It’s really been more than two months since the last time I was here. This is usually where I’d bridge the gap by saying something like, “So much has happened!”
But nothing is usual now. As if that’s lost on any of you.
As if you’re not also trying to find some semblance of equilibrium. As if you’re not also trying to figure out how to work from home, or to be out of work when money is still required. Not also trying to decide the what and the how of homeschooling your kids, if you have them. Not also trying to separate the fact from the fiction when it comes to the news. Trying to find the calm within in spite of the chaos without.
Maybe none of the above apply to you. Maybe your job has been labeled essential, and your day is pretty much the same, except bathed in immeasurable anxiety due to being forced to work with a skeleton crew and the continuous undercurrent of the potential risk of infection. So, not the same at all.
As an American, I am sad that it seems many people are choosing to maintain their individualism instead of acting in ways that would benefit our country as a whole. As an American, I am ashamed at the racism that people are displaying towards anyone who we think looks Asian (check out this recent article from Bunkong Tuon on surviving Coronavirus while Asian). As an American, I am embarrassed and angered at the actions of our president, and how his behavior endorses both maintenance of individualistic thought and racism, and endangers people.
As a Dedicated Introvert, though, I’ll be painfully honest: I’m living my Best Life right now. I am fortunate to have a house to call home, and my people, my pets, and my things are with me. The weather here in Kansas is turning toward spring, and green and vibrantly colored things are beginning to unfold themselves all around. Because our kids are home and we are doing at least thirty minutes of phys. ed. every day, I have done more intentional exercise in the past two weeks than in a typical month. Okay, than in a typical six months.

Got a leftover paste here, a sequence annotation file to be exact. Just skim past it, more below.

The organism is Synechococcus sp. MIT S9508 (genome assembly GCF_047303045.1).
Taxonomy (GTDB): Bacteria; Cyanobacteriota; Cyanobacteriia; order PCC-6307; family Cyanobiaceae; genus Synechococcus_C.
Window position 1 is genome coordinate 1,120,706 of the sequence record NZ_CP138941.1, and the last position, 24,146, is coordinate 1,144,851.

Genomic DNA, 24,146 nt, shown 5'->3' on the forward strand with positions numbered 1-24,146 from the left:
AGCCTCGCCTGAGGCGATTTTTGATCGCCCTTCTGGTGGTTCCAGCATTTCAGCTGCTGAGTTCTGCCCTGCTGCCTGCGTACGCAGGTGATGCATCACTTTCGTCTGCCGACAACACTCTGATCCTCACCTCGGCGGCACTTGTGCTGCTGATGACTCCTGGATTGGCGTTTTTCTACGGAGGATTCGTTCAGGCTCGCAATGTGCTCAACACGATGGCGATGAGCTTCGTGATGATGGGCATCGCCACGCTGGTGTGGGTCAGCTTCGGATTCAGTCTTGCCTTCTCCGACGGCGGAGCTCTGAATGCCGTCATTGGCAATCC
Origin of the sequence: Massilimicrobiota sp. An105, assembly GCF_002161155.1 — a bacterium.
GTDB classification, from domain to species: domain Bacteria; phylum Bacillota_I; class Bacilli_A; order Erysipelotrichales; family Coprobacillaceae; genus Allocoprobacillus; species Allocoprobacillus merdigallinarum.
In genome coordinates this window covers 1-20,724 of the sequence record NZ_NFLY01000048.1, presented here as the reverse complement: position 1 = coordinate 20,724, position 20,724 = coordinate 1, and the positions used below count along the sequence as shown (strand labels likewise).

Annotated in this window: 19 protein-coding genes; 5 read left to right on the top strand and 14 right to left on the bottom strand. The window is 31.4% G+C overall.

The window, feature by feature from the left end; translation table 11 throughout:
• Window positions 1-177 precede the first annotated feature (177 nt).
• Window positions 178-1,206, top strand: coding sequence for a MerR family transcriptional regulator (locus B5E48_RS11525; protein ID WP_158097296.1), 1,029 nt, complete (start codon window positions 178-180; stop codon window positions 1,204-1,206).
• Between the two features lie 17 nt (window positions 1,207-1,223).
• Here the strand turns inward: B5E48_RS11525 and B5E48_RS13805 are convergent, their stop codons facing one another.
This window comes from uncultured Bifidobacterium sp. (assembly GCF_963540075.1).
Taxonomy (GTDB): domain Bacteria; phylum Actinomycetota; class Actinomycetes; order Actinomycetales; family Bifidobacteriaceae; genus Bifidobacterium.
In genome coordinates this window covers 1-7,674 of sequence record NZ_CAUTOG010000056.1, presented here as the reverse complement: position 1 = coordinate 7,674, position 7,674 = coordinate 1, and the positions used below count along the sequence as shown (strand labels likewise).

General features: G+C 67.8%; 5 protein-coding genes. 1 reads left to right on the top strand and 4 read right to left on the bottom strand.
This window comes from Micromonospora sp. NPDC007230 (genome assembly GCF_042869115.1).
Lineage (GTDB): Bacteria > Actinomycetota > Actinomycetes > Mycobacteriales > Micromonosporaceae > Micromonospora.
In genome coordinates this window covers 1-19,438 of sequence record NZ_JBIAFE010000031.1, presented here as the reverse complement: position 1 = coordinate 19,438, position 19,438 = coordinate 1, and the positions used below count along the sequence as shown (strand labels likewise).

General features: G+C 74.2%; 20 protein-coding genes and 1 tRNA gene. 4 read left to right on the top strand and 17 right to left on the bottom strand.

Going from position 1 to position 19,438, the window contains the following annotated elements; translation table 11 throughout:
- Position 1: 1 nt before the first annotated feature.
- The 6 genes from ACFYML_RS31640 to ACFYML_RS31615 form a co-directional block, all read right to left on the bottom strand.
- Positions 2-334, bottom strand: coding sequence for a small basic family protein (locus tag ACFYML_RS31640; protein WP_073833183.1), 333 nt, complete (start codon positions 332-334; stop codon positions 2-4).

I’m not ignoring the fact that were just one or two factors in our current situation different, what I’m writing here now would be much different. My household is extremely fortunate in a number of ways, and we are supporting our neighbors as we can. Whether it’s making sure a school friend has a ride to pick up the food our district is providing for free to school-aged kids or running errands for the older woman across the street so that she is less exposed, there are acts each of us can do to make it easier to be in this strange new world.
There has been some discussion, on Twitter especially, about whether or not we will allow things to revert to how they were before anyone ever knew of COVID-19 or whether we will choose to do things differently.
Make no mistake: it is a choice. It is a choice whether or not to make work more accessible to all people, not only those who are physically able to get to a designated work place, or to continue excluding people who are able of productive contributions. It is a choice to make sure that people in our communities have what they need or to disregard their humanity. It is a choice to learn about and appreciate people who have different backgrounds from ours, or to maintain willful ignorance. It is a choice to continue to overtax the land and burden or destroy resources, or to consider reproductive- and waste-control measures.
Most of us are facing a multitude of inconveniences right now; a plurality of irritations. And that’s frustrating. Do you know what spurs growth and change? Inconvenience, irritation, and frustration. Don’t let this time pass without any beneficial change–understanding yourself or others in your home better, or celebrating your self-sufficiency and your interdependence.
Yes, be upset at the inconveniences and the downright hardships. Yes, express how you’re feeling. It comes in waves, and that’s ok. But don’t let your sadness, anxiety, or fear prevent forward motion. This may be the first time some of you are experiencing a traumatic event.
Let me let you in on a secret that those of us who are not in the First Timers’ Club use to make it through every damn day: you don’t have to move on, but you have to move forward.
The good news is, you don’t have to do it alone.